[ on-kam-er-uh, -kam-ruh, awn- ]


  1. within the range of a motion-picture or television camera; while being filmed or televised:

    on-camera blunders; The assassination happened on-camera.

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Word History and Origins

Origin of on-camera1

First recorded in 1960–65

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Idioms and Phrases

Being filmed, as in When the talk-show host began, I wasn't sure if we were on camera . This usage dates from the first half of the 1900s, soon after the birth of motion-picture and television filming. The same is true of the antonym off camera , meaning “outside the view of a movie or TV camera,” as in Go ahead and scratch—we're off camera now .

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Example Sentences

Open-carry activists are known for baiting cops into on-camera arguments about the Second Amendment and state laws.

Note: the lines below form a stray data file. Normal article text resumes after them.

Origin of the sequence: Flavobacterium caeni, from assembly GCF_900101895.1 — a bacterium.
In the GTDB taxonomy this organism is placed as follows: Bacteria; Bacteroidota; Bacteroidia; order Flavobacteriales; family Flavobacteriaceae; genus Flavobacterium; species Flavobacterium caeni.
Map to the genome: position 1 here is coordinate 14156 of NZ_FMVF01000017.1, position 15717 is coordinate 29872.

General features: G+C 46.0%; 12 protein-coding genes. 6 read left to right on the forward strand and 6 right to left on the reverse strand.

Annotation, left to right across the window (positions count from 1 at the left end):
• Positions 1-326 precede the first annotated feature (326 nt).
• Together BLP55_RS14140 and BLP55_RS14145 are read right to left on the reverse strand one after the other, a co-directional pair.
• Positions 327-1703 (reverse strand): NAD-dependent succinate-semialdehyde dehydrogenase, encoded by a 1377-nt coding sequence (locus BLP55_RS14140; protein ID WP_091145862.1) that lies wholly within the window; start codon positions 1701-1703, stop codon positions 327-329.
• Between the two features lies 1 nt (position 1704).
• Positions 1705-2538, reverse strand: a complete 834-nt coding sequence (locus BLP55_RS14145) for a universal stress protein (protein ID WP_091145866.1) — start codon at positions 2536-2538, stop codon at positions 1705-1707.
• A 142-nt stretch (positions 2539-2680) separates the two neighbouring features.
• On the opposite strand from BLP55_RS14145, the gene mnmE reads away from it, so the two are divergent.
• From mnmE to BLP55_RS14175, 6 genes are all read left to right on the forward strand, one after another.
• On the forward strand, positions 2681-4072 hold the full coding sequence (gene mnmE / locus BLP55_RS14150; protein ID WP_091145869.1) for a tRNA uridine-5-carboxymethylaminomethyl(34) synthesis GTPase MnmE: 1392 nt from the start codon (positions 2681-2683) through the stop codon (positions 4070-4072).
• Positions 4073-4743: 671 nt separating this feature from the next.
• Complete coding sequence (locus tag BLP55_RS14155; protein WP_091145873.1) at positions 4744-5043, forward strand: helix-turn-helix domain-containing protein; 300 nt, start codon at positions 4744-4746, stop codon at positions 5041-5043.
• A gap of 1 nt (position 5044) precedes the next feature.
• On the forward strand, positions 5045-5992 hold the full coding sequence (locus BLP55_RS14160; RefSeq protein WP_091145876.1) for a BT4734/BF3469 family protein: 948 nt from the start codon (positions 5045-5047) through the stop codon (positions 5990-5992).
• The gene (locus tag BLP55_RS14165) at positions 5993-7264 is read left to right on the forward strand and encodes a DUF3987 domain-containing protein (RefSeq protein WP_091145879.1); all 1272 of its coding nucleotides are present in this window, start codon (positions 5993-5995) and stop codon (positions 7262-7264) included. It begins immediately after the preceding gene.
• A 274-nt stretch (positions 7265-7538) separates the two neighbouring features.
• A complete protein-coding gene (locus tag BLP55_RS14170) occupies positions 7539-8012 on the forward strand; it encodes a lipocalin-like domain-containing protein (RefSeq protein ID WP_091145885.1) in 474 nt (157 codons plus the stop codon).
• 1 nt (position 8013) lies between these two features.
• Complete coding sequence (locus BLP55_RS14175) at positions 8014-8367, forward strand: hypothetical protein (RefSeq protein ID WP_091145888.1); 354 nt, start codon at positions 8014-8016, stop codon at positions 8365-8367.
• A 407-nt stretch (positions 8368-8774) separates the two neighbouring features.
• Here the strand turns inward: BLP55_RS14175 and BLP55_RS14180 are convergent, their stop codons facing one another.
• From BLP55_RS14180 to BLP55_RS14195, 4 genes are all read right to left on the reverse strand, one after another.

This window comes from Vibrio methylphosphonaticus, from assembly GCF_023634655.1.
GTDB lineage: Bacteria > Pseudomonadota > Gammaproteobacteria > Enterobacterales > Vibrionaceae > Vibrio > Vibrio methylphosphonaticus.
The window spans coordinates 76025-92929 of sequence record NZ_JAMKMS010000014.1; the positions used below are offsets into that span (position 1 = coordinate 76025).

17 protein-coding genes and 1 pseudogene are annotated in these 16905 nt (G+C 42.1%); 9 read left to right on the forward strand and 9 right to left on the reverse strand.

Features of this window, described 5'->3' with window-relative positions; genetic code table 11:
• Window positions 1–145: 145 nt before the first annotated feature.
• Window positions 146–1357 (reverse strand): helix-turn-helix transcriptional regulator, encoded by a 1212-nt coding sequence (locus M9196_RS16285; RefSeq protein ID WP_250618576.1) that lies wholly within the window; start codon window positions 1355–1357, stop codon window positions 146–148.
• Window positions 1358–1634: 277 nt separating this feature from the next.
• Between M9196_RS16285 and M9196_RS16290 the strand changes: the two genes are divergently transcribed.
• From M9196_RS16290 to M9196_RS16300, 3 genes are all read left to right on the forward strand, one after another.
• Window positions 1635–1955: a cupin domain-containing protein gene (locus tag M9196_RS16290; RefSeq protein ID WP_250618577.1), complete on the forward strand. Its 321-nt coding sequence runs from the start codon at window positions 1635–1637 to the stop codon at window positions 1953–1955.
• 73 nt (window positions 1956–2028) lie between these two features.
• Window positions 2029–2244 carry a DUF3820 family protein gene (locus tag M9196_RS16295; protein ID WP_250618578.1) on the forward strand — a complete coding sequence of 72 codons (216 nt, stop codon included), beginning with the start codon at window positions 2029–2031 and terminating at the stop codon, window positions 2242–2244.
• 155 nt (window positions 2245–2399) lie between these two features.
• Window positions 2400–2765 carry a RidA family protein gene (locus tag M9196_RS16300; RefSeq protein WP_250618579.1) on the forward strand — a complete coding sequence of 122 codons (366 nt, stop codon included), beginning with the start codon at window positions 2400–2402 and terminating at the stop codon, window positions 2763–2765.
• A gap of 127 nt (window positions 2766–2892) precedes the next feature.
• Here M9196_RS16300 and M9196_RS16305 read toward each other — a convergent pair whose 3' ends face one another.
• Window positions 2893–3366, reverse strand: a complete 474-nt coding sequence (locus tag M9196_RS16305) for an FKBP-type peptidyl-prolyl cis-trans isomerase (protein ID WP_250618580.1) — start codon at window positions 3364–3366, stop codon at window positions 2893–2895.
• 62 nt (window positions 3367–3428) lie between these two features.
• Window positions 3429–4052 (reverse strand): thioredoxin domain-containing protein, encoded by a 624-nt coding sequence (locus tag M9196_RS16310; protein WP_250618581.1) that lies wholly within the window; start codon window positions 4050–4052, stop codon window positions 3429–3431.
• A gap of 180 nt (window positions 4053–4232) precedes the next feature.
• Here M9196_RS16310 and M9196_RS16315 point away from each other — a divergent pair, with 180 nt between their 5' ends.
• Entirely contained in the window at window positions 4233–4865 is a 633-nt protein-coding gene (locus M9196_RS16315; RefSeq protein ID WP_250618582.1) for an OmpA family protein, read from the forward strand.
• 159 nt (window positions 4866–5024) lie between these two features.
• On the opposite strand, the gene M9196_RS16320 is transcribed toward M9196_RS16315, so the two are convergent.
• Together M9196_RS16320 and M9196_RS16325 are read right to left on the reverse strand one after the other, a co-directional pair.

The procedure was captured on-camera and released by the human rights organization, Reprieve.

Scotland has terrible weather—always good as dramatic background for on-camera live reports.

During his on-camera appearances on Monday, Mohyeldin was wearing all black as a silent protest of the verdict.

MacKenzie said asking friends and a spouse about an on-camera talent is perfectly reasonable.


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Definitions and idiom definitions from Unabridged, based on the Random House Unabridged Dictionary, © Random House, Inc. 2023

Idioms from The American Heritage® Idioms Dictionary copyright © 2002, 2001, 1995 by Houghton Mifflin Harcourt Publishing Company. Published by Houghton Mifflin Harcourt Publishing Company.